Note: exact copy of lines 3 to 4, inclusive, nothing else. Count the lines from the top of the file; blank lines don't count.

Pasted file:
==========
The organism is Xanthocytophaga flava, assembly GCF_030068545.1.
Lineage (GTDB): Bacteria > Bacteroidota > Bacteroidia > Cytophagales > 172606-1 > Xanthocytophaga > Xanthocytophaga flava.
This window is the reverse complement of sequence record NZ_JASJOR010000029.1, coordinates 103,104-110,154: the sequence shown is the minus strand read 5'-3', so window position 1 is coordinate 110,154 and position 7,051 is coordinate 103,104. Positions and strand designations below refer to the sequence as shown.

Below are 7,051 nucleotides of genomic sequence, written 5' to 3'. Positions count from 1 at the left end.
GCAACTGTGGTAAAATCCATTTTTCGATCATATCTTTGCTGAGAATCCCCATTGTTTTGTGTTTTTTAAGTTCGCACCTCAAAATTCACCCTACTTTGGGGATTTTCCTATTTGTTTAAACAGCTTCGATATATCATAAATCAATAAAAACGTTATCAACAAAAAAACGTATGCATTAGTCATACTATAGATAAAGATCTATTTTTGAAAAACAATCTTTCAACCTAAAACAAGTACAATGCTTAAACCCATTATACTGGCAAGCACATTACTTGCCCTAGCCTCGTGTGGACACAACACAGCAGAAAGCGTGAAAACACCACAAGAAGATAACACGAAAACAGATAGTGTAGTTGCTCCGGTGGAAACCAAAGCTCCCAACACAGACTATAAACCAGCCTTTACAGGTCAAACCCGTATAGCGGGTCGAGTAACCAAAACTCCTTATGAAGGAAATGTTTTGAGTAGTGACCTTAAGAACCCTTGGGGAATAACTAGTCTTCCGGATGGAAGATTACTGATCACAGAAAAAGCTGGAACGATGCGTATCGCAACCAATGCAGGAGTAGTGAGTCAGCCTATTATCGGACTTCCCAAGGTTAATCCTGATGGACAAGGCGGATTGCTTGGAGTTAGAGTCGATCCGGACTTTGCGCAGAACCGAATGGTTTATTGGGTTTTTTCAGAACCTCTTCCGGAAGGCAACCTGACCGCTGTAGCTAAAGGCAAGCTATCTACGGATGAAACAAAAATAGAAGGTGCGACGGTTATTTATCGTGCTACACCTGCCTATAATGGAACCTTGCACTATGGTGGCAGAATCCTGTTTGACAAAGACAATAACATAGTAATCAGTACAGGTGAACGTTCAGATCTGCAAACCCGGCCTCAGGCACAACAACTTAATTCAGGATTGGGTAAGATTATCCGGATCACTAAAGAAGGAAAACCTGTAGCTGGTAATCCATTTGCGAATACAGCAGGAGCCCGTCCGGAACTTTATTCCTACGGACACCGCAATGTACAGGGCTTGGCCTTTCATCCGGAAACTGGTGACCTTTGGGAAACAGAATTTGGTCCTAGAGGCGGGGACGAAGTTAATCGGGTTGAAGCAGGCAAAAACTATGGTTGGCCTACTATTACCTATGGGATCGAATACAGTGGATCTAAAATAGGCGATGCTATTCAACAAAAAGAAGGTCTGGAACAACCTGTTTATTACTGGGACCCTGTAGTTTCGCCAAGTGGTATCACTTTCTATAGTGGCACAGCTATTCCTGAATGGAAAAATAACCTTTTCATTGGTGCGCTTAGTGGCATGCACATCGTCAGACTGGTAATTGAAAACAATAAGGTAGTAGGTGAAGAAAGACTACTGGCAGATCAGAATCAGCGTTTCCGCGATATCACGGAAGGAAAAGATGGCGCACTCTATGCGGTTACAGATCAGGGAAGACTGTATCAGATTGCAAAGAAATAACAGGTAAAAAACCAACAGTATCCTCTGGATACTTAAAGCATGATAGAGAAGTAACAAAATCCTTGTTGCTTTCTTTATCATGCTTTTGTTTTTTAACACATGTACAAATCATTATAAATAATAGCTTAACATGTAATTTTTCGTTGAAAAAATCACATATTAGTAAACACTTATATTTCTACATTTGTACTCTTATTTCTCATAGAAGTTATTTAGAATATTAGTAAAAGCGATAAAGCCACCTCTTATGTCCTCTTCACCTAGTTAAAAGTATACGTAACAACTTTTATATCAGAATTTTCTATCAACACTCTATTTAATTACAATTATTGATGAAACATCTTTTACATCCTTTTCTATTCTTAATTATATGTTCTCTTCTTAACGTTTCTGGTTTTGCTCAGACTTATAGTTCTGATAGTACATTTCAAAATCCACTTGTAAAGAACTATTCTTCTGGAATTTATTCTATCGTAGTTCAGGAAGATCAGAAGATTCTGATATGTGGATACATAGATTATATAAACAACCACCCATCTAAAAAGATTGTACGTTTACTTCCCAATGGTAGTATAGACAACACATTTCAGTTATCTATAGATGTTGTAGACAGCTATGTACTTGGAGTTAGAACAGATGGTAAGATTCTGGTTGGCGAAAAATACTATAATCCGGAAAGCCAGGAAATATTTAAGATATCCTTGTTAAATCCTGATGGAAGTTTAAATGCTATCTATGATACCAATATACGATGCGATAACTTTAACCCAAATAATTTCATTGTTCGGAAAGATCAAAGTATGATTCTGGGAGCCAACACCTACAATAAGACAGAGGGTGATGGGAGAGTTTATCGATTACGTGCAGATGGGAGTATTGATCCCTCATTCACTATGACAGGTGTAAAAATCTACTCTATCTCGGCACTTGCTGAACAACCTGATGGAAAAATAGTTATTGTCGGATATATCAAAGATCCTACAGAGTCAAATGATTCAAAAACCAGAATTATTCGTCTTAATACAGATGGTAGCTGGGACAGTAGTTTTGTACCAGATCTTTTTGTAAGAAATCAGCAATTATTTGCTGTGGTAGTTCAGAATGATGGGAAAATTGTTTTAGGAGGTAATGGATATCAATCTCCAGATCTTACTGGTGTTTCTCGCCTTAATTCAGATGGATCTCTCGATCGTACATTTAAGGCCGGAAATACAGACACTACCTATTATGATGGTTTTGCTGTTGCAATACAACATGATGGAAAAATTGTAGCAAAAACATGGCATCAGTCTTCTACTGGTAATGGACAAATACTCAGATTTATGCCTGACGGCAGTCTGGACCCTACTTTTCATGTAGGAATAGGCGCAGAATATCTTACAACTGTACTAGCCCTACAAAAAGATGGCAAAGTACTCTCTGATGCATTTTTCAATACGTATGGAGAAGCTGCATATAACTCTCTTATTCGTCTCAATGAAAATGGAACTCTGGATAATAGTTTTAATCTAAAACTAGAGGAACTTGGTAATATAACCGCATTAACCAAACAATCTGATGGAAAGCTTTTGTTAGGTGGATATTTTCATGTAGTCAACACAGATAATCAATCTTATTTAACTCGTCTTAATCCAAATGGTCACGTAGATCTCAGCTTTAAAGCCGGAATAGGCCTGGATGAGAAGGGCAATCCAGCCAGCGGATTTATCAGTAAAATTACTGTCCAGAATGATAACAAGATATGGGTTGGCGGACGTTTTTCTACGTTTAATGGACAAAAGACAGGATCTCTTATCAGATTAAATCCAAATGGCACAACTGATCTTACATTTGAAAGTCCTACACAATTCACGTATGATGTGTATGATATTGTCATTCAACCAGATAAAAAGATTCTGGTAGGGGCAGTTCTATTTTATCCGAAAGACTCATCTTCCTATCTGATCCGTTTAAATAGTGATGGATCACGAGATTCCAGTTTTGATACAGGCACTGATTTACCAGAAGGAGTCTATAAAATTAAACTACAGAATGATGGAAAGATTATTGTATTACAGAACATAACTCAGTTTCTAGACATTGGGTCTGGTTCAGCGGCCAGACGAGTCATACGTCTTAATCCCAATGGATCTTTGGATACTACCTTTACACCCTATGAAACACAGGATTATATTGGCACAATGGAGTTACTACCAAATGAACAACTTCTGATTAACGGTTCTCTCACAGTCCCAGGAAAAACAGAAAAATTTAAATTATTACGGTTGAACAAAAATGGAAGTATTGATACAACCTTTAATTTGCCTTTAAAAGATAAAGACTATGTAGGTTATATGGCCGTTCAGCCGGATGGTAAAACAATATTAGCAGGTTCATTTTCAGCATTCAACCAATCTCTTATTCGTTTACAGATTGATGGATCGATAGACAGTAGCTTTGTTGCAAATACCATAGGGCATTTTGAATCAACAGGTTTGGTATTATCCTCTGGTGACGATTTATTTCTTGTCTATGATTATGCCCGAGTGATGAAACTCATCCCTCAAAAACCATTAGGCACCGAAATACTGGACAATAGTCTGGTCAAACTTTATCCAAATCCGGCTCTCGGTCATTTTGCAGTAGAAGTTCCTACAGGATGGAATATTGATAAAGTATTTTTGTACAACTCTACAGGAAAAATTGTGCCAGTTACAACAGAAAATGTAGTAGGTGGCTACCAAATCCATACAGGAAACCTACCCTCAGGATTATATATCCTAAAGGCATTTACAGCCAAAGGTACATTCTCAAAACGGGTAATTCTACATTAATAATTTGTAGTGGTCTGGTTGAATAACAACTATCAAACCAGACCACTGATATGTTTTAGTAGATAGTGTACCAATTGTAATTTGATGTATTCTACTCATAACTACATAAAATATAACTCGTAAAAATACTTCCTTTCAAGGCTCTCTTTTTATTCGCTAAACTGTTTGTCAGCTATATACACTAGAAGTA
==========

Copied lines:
This window is the reverse complement of sequence record NZ_JASJOR010000029.1, coordinates 103,104-110,154: the sequence shown is the minus strand read 5'-3', so window position 1 is coordinate 110,154 and position 7,051 is coordinate 103,104. Positions and strand designations below refer to the sequence as shown.

Below are 7,051 nucleotides of genomic sequence, written 5' to 3'. Positions count from 1 at the left end.